How to get crappy, but easy and cheap, advice on legal gun use

It is surprisingly easy to get bad – and I mean really bad – advice on the legal aspects of defensive gun use. We all know that gun store clerks are not good, and are often worse than terrible, sources, but there are other, seemingly credible, sources that are just as bad.

  • Lawyers  Most lawyers aren’t criminal law lawyers; of those that are most aren’t use of force specialists; of those few have experience with lethal force; and of those almost none have defended an innocent person (whose defense is considerably different in both strategy and tactics than that of a guilty person).  I have seen lawyers give the same dangerous, completely off-base advice that gun store clerks give, and have the same inappropriate and incorrect reaction to a case in the news that you’d expect of the most malicious, Alinskyite leftie.  Plus lawyers think they know everything.  Look to Andrew Branca, Marty Hayes, and Mas Ayoob for credible legal advice.
  • Cops  Most cops only know what little law they learned in the academy, and that was considerably watered-down from the law school version of the same.  Most cops have no interest in firearms or the legal aspects of use of force and don’t know much about them.  Their advice is often a mix of ignorance and the testosterone that comes with the job.  Now, often a cop that has become a firearms instructor through their state process has a reasonable handle of the subject, but on the other hand all too many cops become FIs just to punch a ticket or get a raise.  Even the most knowledgeable LE FIs are often inarticulate, so even they can’t do you any good.
  • Websites  Websites devoted to national issues, run by other than the three gentleman (really – they are!) named above, can’t be expert on all state issues.  Websites run by people devoted to state legal issues are often pretty ignorant, too.  I have first-hand experience here in my state with a website run by an instructor, which had become an often-referenced source of information on our confusing gun laws, being completely wrong on some issues.
  • State officials  Your state’s AG usually has no interest in explaining the law correctly to you, no incentive to do so, and suffers no penalties for giving you wrong information.  Ditto your DA.  When they even make a feeble attempt at it, it is often so general, conservative, and non-specific that it is all but useless.  I’ve seen a police chief, appointed by my state to be the chief’s association expert on our confusing gun laws, provide wrong advice in writing.

So who do you trust?  The three men listed above, really.  Atty. Branca even has state-specific appendices in his absolutely must-read book, and more information available on his website.  For non-force related laws, such as storage, weapon restrictions, etc., you’ll 1) have to read the actual statutes (free), 2) read the relevant case law (you might have to pay to get them), and 3) find, through arduous research, a source or two you can trust — maybe your state 2A association (but these can be bad sources, too).  The forum devoted to your state’s firearms laws can be a reasonable source, but you’ll have to slog thru all the ignorant nonsense that anyone can post to them.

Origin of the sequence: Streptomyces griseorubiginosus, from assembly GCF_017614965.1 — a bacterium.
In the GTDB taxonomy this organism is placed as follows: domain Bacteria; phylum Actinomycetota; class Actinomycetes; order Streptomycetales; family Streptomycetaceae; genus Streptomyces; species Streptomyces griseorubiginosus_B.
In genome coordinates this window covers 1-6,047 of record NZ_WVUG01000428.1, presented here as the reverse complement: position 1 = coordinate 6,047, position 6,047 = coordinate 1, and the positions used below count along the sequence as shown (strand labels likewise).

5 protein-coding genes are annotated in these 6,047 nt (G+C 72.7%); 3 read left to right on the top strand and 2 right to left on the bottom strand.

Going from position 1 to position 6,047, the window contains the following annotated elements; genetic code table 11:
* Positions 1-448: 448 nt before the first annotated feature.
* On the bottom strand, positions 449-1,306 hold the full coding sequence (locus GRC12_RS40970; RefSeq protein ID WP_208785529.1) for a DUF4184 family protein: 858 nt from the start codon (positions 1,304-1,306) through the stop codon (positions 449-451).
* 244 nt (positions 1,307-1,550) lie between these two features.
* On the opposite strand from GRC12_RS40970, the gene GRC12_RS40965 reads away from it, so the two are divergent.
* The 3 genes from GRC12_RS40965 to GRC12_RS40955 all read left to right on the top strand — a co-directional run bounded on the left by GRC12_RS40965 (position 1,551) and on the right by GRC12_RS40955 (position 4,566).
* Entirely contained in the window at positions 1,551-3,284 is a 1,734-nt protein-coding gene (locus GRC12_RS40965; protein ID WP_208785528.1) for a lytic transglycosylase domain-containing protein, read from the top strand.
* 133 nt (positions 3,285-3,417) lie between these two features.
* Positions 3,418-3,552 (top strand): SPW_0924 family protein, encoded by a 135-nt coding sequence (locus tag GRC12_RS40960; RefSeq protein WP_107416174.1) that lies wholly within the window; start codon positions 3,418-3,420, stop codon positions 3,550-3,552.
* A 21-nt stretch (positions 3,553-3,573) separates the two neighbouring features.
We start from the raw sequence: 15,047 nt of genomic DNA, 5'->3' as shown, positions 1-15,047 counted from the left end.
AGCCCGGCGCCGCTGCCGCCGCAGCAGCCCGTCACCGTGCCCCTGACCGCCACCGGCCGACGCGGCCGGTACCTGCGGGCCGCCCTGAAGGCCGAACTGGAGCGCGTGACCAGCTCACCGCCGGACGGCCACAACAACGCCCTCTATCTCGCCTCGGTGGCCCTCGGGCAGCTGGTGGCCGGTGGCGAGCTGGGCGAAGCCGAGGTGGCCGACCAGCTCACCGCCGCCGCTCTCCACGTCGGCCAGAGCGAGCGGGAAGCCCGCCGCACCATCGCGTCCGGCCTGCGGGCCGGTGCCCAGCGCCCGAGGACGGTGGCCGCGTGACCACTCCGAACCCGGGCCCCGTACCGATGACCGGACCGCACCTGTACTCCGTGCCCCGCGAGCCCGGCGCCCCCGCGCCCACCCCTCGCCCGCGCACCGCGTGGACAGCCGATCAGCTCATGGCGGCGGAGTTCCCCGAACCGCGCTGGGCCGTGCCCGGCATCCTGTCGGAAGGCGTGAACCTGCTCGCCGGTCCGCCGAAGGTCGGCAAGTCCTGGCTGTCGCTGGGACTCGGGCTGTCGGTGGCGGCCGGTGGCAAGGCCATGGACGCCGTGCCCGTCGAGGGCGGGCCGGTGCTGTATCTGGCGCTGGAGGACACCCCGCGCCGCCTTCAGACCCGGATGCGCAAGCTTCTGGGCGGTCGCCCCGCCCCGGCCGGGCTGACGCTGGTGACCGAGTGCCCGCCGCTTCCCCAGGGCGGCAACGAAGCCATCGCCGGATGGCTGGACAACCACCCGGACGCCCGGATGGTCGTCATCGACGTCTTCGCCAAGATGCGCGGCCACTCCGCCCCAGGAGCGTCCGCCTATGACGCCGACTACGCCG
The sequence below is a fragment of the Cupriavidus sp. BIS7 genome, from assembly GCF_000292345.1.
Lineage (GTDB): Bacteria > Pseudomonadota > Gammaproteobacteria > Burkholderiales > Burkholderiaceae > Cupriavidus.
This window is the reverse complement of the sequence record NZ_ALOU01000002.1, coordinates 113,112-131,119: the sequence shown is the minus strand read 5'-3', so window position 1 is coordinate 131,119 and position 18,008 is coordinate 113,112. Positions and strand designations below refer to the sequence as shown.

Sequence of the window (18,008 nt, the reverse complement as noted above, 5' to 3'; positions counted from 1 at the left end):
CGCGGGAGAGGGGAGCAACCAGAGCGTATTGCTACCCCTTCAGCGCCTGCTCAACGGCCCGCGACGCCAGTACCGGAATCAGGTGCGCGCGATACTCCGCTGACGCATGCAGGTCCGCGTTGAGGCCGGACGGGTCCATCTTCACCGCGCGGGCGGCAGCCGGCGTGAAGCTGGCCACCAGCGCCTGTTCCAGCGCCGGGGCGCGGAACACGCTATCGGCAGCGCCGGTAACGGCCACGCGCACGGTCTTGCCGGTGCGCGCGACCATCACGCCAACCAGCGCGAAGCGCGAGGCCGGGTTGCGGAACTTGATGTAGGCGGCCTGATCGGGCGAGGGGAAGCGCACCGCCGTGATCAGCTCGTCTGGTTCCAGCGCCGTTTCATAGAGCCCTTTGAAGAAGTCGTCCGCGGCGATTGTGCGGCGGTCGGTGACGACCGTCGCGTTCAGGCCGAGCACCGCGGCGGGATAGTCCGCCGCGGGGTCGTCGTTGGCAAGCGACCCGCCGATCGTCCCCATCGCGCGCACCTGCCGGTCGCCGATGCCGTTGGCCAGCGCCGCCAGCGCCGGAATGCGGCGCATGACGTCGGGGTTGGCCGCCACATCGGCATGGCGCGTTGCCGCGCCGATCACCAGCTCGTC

Firearms are responsibilities.  The gumint makes it harder for us than it should to be legal, but the responsibility remains.

P.S. – Don’t get me started on NRA instructors.  Thank God for the NRA, and I support their realpolitik approach to making progress in the face of the fire breathers in our community.  But I tell no tales out of school when I say that their instructor programs pretty much suck and that you don’t have to be good, knowledgeable, skilled, or bright to qualify.



4 thoughts on “How to get crappy, but easy and cheap, advice on legal gun use

  1. Thanks for the kind words, Ralph. Trust you and yours enjoyed a safe and happy holiday season. 🙂

    –Andrew, @LawSelfDefense


    • Andrew,

      I have waited too long to order your book, but I corrected that today. Thanks for providing that resource.

      It looks like some of your state-specific resources are currently/no longer available. I was specifically looking at the Colorado Self-defense Law Compilation. Should I check back to your site periodically to see when that is available again, or is that something that has been discontinued?


  2. By the way, some of your readers might be interested in the recently launched “Law of Self Defense Instructor Program,” a law-school level education in self-defense law. We’ve put about 60 firearms instructors and about 20 lawyers through the program so far, and they’ve found it invaluable.

    It’s a quite intensive course, so not for the casual student or gun owner, but for the professional seeking the highest-level course on self-defense law available anywhere, it may be worth a look:

    –Andrew, @LawSelfDefense


  3. Another negative regarding LE firearms instructors:
    Most of their instruction is geared to other LEOs, who have two things lawful armed citizens don’t: A duty to pursue and apprehend, and, because of that duty, qualified immunity if things go bad.
    Not knocking LE firearms instructors; I used to be one. But LE and civilian self-defense are apples and oranges.


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